You probably think of the Shops at Wailea as a fancy visitor shopping destination, but lately I’ve been finding more reasons to visit. Like Keoni’s Hot Lava Dancefit studio free Saturday Zumba class, Bootzie’s Enchantress Gallery featuring local artists, and, recently, The Pint and Cork.
The Pint and Cork had a quiet opening last June, and their bar and menu have evolved quite a bit since then. The gastropub has a modern layout with flat TV screens mounted over the bar, and a sound system that plays retro tunes. Walking in, it feels like you’ve stepped into a global metro location, with dim lighting, dark masculine wood furnishings and crisp climate control.
“This doesn’t look like Maui,” says Chef Maka Kwon. “You could be on Oahu, this could be Chinatown. This could be San Francisco in the Tenderloin. You could be in LA.”
The bar has a strong whiskey selection, big craft beer list and a tight gastropub menu.
“We have a lot of craft beer,” says Scott Pacer, Managing Partner at The Pint and Cork. “We have a great whiskey list. Our menu for whiskey is nice. It has all the notes and descriptions for each whiskey to help you order. We don’t have the biggest whiskey selection but we have one of the best ones, just from the sheer fact that we are knowledgeable and able to go into the descriptions more than other places. We carry a lot of Maui Brewing Co. beer. The menu has evolved into what it is today. In June, the menu will change again. Every quarter we change a few things around. People that come here want to taste different things.”
The menu has a lot of unique dishes, but everything is very comfort food-oriented.
“I lived in Kauai for 10 years, and I love fish sandwiches,” says Pacer. “I have never had a better one than this one on our menu. I don’t like getting them too dry; this one is never dry, it has tonnato sauce and Swiss. The moco is delicious–it’s my favorite: pork stew, slow cooked, and we throw it on two scoops rice and put two fried eggs on top. The shrimp and grits is really good–it started out on the breakfast menu for football season. On the entrees, I love the ribeye. Chef Maka does such an amazing job with the red wine gravy. I’m from the midwest originally, so I’m a big gravy guy. I can’t get away from it. Our chicken marsala is also strong.”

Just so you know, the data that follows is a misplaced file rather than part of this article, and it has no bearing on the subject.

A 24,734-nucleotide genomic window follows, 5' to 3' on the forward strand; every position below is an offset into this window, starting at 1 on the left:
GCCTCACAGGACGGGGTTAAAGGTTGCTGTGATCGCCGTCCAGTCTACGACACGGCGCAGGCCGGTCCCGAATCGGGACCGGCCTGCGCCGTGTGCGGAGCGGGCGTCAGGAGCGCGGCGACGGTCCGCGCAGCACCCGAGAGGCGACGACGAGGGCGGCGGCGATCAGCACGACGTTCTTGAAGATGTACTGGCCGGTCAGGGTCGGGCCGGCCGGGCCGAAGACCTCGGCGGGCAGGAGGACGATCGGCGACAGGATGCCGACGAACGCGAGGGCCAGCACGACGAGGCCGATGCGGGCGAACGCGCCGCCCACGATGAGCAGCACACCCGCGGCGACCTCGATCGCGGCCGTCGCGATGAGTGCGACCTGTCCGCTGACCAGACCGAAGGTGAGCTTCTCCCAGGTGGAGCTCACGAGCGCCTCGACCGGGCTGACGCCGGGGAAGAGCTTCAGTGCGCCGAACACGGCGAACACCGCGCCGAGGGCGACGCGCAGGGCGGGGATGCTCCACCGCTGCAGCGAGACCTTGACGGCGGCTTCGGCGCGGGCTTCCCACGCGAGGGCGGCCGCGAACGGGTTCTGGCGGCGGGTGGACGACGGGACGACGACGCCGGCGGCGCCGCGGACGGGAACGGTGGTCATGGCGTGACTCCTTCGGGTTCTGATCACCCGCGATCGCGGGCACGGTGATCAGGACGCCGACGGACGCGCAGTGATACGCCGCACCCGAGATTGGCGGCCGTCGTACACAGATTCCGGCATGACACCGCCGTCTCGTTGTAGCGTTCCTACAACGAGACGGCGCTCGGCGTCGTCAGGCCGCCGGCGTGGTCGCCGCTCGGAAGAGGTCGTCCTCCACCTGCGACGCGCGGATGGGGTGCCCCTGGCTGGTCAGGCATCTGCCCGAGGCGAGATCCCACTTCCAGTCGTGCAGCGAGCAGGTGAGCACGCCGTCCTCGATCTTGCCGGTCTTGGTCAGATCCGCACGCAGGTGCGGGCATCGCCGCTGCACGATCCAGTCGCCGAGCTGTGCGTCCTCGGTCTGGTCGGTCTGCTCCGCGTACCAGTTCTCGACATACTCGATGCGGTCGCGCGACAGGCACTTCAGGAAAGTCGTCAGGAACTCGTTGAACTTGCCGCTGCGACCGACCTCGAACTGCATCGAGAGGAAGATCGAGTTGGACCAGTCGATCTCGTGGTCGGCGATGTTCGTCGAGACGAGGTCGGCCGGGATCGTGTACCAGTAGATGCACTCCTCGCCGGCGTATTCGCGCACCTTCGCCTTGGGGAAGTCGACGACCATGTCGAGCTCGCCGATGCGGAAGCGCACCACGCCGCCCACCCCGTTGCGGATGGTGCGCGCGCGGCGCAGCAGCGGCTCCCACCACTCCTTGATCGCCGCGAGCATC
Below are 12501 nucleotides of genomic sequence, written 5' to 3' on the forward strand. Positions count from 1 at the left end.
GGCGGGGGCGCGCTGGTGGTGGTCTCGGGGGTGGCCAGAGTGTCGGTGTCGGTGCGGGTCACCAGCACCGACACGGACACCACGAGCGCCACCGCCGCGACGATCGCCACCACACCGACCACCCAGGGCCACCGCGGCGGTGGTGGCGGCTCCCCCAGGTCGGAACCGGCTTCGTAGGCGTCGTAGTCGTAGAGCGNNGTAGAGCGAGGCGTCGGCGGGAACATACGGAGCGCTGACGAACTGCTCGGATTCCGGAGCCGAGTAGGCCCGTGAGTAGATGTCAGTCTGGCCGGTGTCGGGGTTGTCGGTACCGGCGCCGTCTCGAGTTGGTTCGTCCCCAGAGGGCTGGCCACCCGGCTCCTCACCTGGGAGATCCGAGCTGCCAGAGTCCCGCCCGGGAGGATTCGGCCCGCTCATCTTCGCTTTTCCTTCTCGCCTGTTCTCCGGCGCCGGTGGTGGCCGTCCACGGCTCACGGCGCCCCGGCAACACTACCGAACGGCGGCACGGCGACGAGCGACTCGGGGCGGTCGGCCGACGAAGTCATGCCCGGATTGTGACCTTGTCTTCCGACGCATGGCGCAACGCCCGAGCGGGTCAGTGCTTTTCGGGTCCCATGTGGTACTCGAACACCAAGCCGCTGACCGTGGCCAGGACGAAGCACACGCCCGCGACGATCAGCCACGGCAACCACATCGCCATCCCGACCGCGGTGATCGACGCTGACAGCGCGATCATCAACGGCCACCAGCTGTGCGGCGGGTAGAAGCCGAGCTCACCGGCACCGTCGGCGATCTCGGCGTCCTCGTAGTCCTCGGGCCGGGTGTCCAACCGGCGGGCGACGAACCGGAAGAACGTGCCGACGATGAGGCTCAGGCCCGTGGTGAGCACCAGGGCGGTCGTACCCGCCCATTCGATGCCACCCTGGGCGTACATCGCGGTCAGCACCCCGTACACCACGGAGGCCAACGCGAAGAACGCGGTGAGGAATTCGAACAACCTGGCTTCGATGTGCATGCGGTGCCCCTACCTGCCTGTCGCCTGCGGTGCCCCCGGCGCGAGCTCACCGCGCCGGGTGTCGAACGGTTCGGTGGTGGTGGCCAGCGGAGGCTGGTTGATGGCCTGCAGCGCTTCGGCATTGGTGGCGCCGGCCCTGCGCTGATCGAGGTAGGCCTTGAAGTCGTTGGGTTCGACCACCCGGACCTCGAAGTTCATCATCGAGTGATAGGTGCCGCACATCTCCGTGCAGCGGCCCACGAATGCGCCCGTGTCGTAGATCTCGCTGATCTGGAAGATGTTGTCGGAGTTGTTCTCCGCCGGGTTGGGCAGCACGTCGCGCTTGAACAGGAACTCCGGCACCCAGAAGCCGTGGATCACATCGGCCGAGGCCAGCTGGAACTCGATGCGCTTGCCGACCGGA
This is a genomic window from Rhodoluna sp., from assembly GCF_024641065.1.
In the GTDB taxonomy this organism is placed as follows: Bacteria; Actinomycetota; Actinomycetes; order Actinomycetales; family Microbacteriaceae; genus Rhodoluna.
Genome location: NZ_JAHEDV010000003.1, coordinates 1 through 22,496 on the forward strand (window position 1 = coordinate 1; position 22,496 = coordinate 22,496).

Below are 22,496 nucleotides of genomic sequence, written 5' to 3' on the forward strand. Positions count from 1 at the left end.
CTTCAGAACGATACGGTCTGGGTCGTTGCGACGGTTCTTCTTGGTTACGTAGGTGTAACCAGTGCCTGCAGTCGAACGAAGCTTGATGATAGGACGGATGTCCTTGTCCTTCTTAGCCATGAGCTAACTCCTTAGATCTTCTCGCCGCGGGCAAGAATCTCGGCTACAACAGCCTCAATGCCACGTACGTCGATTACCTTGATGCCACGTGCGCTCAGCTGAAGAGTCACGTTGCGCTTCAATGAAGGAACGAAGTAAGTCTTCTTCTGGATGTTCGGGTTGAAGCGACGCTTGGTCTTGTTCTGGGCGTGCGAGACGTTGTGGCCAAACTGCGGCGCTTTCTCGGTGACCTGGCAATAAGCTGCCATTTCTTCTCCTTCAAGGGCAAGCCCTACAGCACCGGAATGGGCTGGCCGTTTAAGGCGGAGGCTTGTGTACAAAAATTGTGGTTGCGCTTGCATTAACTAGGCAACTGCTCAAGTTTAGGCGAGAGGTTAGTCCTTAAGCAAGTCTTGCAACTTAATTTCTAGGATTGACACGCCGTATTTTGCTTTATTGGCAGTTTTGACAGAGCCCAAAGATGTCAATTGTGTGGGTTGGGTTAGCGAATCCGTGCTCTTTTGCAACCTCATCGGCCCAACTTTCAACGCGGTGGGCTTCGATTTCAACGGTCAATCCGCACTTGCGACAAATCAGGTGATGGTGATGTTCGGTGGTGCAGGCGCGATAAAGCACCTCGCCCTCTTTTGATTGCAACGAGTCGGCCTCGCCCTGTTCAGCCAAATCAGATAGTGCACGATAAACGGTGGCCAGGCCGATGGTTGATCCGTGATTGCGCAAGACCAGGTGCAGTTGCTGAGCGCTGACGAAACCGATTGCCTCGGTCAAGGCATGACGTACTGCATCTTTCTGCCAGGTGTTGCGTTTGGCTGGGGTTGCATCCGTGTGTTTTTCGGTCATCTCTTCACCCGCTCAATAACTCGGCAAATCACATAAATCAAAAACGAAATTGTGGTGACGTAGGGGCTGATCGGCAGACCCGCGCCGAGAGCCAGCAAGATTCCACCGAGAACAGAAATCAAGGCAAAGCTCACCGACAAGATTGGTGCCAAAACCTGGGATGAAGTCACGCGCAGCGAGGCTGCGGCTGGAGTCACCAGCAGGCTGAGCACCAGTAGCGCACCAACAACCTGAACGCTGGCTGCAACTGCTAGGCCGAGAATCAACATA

The entree menu is fairly new. Pacer said it’s a bit of a challenge to keep expanding the menu but they keep everything really fresh.
“We don’t have a big kitchen,” says Pacer. “It’s not big enough to have a heat lamp. So all the food comes straight from the chef to your table. Our mac and cheese is made to order from scratch. It takes a little longer to make. Same with the chicken wings.”
Despite being a gastropub, Chef Maka has developed a few unique vegetarian entrees that blew me away. In fact, I like some of them more than the meat dishes. He says his wife, Maui photographer Jessica Pearl-Kwon, is a vegetarian, and has inspired, tested and approved the dishes that appear on the menu.
“Yeah, there’s a lot of stuff on the menu that my wife eats because Jessica is a vegetarian,” says Kwon. “The mushroom salad is something I would always make for her. Now there is a cult following for that. It’s just simple. We treat the mushrooms like we respect them. We cook them for literally 11 seconds, we want them medium rare, almost the texture of abalone. It is just a fun menu.”
Then there is the green bean tofu salad with lilikoi dressing.
“I buy a lot of herbs at home but then you only use them for particular things so after a while they die in the fridge,” says Kwon. “So in our house all the herbs we have we break them down and use it in our salads, and I would put all kinds of veggies like green beans. My wife said you should put this on the menu but I said no, this is our thing at home. But it made it on the menu with a lilikoi dressing. It’s all fresh herbs, cilantro, Italian parsley, mint, Thai basil, a little bit of greens, green beans, carrots, radish, and tofu. The herbs give it lots of flavor.”
Ultimately, Kwon said he wanted to develop a gastropub menu around dishes that he knows chefs want to eat.
“Chef George Gomes Jr. was my mentor for about eight years,” says Kwon. “Before I was working here we were brainstorming ideas for menus and gastropubs, and we thought what about food that we want to eat as chefs. You know when you go to a party, if you are a doctor people ask you about health, if you are a mechanic people ask you about their car. If you work at a restaurant, people are asking you about what to eat. So the menu is based on what I want to eat.”
Kwon likes fish, so naturally the poke dish is incredible.
“I am a seafood guy, I love fish,” he says. “The fresh catch today is herb-crusted ono, with mashed potatoes and Hamakua mushrooms. It is very simple, very clean, something easy on the palate. We are a gastropub so we gotta have mac and cheese. Mac and cheese has a lot of Bechamel, lot of cheese, lot of black pepper, creamy as hell. We have made about 20,000 mac and cheeses so far. It’s a ridiculous number.”
Their bib burger is also popular, named as such because you need a bib to eat it.
“We almost didn’t put the burger on the menu,” says Kwon. “The burger is a pain in our side from the beginning because we have to age the beef. We want it aged 28 days. Then after we grind it, we bloom it for 24 hours. Then we mix it and patty it. It’s the beef that makes it so good. Plus everything that goes with it: the fried egg, the Russian dressing, the bacon. We have sold over 24,000 burgers.”
The Pint and Cork has a happy hour daily from 2pm to 5pm and industry late night special, too. They’re open from 11am to 2am daily, and the kitchen serves food until midnight. On Wednesdays, they do a wine or whiskey special. Check their website for updates on their events at Thepintandcork.com.
Pint and Cork
3750 Wailea Alanui Dr.
Kihei, HI 96753
All Photos By Sean Hower